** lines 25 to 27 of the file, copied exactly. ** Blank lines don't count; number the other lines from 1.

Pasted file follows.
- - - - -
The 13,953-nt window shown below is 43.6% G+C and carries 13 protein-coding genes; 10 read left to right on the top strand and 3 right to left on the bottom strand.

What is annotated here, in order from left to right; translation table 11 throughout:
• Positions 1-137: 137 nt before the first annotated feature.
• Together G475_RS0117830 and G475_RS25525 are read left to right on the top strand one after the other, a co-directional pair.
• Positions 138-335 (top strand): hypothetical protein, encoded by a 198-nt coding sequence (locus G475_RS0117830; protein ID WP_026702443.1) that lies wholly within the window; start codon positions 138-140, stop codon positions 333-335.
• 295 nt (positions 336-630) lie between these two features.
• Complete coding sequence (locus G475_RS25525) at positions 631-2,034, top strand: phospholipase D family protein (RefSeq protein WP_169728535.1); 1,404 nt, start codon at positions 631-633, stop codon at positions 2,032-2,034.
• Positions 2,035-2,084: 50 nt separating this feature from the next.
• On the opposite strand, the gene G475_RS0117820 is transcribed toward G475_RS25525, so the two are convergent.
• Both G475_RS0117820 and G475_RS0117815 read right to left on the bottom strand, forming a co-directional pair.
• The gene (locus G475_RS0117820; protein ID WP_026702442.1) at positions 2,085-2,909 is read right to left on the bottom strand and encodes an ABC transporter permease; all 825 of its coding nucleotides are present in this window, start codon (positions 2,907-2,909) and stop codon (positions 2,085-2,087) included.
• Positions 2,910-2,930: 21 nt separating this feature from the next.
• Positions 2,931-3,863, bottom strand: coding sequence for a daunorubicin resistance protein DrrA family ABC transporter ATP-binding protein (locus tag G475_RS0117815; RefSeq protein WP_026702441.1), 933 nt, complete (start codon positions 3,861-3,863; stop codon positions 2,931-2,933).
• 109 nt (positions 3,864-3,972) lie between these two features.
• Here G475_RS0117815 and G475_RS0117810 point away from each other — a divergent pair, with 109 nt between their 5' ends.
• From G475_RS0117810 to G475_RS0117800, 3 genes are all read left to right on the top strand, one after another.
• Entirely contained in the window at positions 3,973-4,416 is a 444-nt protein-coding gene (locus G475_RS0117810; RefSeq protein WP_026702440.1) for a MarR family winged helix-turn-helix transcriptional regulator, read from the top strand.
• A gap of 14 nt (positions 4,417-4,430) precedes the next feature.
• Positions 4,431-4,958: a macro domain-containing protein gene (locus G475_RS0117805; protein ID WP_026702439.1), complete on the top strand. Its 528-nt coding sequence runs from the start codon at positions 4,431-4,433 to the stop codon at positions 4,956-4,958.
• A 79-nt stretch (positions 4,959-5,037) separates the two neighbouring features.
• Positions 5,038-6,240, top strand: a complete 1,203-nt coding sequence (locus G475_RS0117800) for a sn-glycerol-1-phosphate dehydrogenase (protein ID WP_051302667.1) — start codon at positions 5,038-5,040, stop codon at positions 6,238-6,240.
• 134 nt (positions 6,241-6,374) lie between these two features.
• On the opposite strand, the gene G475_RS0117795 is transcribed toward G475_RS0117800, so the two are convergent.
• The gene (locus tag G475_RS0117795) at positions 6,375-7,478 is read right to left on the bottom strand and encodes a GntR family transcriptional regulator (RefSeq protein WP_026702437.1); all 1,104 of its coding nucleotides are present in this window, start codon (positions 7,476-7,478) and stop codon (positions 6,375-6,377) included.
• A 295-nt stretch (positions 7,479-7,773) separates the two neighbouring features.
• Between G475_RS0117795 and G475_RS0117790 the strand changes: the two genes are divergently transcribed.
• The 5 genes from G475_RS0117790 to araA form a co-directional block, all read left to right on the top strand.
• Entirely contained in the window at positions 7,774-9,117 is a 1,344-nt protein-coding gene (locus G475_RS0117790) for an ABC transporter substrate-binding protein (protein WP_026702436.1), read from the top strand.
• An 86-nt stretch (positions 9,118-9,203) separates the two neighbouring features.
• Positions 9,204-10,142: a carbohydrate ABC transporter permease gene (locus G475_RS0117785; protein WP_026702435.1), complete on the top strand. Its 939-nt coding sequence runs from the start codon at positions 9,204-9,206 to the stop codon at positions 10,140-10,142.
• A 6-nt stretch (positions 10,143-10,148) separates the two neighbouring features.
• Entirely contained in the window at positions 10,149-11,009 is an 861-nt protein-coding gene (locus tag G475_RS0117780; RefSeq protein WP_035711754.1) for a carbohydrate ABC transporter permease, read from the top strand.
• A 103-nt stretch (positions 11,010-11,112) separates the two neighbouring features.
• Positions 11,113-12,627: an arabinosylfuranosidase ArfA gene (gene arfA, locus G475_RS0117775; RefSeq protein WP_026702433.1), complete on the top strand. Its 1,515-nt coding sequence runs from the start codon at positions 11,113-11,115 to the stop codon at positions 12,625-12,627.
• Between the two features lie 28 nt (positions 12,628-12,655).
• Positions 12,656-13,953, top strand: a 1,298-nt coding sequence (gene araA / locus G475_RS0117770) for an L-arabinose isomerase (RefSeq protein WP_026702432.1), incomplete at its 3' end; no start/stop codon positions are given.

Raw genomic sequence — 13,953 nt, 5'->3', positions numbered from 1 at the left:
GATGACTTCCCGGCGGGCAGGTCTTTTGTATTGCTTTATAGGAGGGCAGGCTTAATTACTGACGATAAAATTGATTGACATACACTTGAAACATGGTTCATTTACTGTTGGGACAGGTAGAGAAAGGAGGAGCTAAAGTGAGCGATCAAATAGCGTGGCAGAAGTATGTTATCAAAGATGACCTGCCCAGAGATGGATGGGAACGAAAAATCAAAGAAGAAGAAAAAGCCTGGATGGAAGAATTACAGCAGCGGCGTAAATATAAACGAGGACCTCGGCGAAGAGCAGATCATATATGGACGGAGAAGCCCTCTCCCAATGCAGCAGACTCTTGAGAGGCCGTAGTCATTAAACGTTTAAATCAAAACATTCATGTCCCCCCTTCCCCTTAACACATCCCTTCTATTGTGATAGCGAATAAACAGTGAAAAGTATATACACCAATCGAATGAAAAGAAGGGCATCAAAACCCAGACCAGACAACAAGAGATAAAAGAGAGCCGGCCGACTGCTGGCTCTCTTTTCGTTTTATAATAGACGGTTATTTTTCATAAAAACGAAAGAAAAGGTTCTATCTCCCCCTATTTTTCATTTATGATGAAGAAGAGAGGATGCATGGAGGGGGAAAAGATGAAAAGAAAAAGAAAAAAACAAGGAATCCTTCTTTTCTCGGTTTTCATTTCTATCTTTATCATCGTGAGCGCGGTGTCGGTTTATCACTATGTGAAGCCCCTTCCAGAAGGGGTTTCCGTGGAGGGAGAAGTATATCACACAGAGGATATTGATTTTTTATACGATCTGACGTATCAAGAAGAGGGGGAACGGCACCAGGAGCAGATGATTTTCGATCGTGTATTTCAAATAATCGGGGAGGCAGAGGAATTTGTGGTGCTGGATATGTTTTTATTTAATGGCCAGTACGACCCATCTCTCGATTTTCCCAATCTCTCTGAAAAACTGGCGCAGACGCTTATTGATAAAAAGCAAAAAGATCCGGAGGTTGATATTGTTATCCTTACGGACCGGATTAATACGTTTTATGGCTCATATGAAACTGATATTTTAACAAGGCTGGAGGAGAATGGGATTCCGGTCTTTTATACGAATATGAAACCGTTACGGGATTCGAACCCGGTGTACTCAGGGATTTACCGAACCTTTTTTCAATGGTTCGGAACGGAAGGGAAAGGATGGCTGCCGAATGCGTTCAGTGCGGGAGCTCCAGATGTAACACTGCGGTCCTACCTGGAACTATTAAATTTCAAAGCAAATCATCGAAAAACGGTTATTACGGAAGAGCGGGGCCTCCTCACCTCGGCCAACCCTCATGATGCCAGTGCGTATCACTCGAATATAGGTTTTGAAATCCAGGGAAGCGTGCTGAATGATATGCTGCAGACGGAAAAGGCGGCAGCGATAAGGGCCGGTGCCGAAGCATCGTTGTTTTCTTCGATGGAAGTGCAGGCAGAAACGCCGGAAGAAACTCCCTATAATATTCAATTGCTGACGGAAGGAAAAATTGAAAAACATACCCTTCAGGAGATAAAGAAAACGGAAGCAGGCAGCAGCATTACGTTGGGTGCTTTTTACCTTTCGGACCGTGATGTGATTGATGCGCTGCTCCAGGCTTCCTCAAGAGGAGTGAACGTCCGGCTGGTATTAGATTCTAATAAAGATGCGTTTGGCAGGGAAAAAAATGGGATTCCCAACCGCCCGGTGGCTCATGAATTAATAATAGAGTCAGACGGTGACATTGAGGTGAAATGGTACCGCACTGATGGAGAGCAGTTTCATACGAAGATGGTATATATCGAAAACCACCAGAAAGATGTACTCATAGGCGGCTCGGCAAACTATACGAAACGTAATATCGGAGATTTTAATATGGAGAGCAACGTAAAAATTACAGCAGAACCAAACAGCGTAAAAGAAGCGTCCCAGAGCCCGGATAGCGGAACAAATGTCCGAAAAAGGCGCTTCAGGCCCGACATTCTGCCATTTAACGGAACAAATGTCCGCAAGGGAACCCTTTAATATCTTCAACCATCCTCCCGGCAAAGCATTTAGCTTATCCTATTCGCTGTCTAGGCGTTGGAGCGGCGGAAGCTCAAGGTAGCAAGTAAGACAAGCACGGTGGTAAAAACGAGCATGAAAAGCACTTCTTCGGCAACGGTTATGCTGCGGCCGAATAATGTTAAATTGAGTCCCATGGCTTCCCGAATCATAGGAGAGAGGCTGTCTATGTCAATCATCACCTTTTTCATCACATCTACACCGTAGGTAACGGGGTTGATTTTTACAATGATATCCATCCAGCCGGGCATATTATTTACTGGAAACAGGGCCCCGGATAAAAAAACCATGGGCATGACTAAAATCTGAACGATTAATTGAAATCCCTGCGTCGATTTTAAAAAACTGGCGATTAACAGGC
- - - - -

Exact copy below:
• A 295-nt stretch (positions 7,479-7,773) separates the two neighbouring features.
• Between G475_RS0117795 and G475_RS0117790 the strand changes: the two genes are divergently transcribed.
• The 5 genes from G475_RS0117790 to araA form a co-directional block, all read left to right on the top strand.